14 January 2011
But I love it.
I think it started when I was 14 and did a report on Russia during the 2000 Sydney Olympics. As a gymnastics fan, I was enthralled by the Russian greats at the time: Svetlana Khorkina, Elena Zamolodchikova, Ekaterina Lobazniuk, etc. Then I read The Book of Embraces by Eduardo Galeano, which touches on the Communist legacy of Latin America, but mostly on the oppressive regimes. After high school, I went to Brigham Young University, where my interest took full bloom in the fall of 2007. My study abroad in Vienna consisted of a number of trips to the Eastern Bloc: Slovakia, Czech Republic, and Hungary. Those three places fascinated me for no obvious reason, but something struck me to the core. After these trips, suddenly I started asking questions like, "Why did Prague immediately start Westernizing? How does this statue reflect their feelings on the communist past? Does Hungary struggle with scars of communism? How do all these three places deal with the past differently and why?"
Some questions were bigger than others, but they all kept taunting my brain. Anthropology was my main area of study, so I began taking all sorts of classes that related to it: Anthro of Europe, Political and Economic Institutions (and an introductory economics course), Applied Anthropology, etc. The more I studied the topic, the more it just took over my intellectual discourse. Suddenly I was finding myself pondering Communist art in a class about aesthetic judgment in German philosophy. Hungary still very much intrigued me because of its unique character, but I had a strong interest in Germany. Not only was I minoring in the German language, but I found the unique situation of Germany arresting. The DDR (as it is called in German; GDR in English) had the unique challenge of rebuilding with the BRD (FRG in English). The direct contrast provides a beautiful natural experiment for the differences in capitalist and communist systems. Culture, politics, economics, identity, and expectations were different between the two former nations. It highlights the difficulties, the Western misconceptions of Communism and its victims, and even the emergence of a Communist self-conscious.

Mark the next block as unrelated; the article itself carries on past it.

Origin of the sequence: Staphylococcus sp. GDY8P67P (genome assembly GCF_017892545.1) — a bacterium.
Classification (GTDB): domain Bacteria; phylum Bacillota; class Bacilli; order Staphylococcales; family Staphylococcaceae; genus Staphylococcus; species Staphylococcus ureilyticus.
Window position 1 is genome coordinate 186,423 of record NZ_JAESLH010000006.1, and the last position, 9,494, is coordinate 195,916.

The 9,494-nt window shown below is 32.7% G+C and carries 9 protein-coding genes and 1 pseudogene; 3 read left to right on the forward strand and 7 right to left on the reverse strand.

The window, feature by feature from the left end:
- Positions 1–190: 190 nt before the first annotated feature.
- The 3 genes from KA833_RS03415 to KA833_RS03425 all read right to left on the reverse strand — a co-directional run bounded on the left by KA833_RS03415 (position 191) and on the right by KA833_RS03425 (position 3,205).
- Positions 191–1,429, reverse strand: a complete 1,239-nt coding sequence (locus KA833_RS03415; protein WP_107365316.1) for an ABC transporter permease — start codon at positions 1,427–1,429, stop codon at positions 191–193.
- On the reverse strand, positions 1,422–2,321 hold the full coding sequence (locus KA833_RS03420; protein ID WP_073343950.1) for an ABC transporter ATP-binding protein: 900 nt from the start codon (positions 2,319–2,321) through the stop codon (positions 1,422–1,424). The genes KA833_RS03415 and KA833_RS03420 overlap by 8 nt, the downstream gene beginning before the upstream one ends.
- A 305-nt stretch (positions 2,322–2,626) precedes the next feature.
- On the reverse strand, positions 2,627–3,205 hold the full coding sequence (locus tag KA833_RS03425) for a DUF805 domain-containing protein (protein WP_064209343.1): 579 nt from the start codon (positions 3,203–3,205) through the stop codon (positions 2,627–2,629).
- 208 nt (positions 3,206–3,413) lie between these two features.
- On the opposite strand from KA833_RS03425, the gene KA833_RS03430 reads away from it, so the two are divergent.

I chose to do my B.A. research in East Germany. Luckily, my father was good friends with an old colleague who lives in Germany. I grew up with Rainer visiting my home every year or so and I'd known him for some 15 years; his daughter even stayed with us for 2 weeks when I was 14. I contacted him and he generously offered to have me stay with his family in the small town of Lütte, in the province of Brandenburg, for three months and do anthropological research. My stay there was magical, not only because of the landscape, but it pushed me in my knowledge of Communism in East Germany. After my three month stay, I returned to my last year of school and wrote up my thesis. It was a beastly paper to write and kept being reborn as something new. I finished it after four months and submitted abstracts to conferences in the nearby area. I got accepted to the Inquiry Conference, an undergraduate research conference at my university, and at the Western Social Science Association Conference, held in Reno, NV. I got to present research that captured my love of German, Communism, and anthropology. (But let me be clear: I do not support Communism. If you study it, you become convinced it was oppressive, malfunctioning, and a really nice thought, but a bad system.)
Since graduating, I moved to Hungary for the summer to do an internship with an American education NGO with a branch in Budapest. The internship was fairly interesting, but I simply did it because I had secretly dreamed of living in Budapest and learning Hungarian since my trip there in 2007. Pipe dreams do come true! I did learn some Hungarian and also became acquainted with everyday life in Hungary. I spoke to my colleagues about Communism and many of them were from other countries like Macedonia and Serbia. I soaked in the atmosphere, cultural attitudes, and bought a short stack of books dealing with CEE. The rest I copiously wrote down so I could buy them in the future. I was sad to leave Hungary, but it felt like it was time. I am still infected with the disease because I always default to books about Eastern Europe when I go to the library.
I wanted to find a place to comment on recent events, books I've read, and ideas I have because I know my friends merely humor my interest while thinking "???". I hope someone who's interested in the same things finds this and has something to add.
Posted by Taylor at 6:43 PM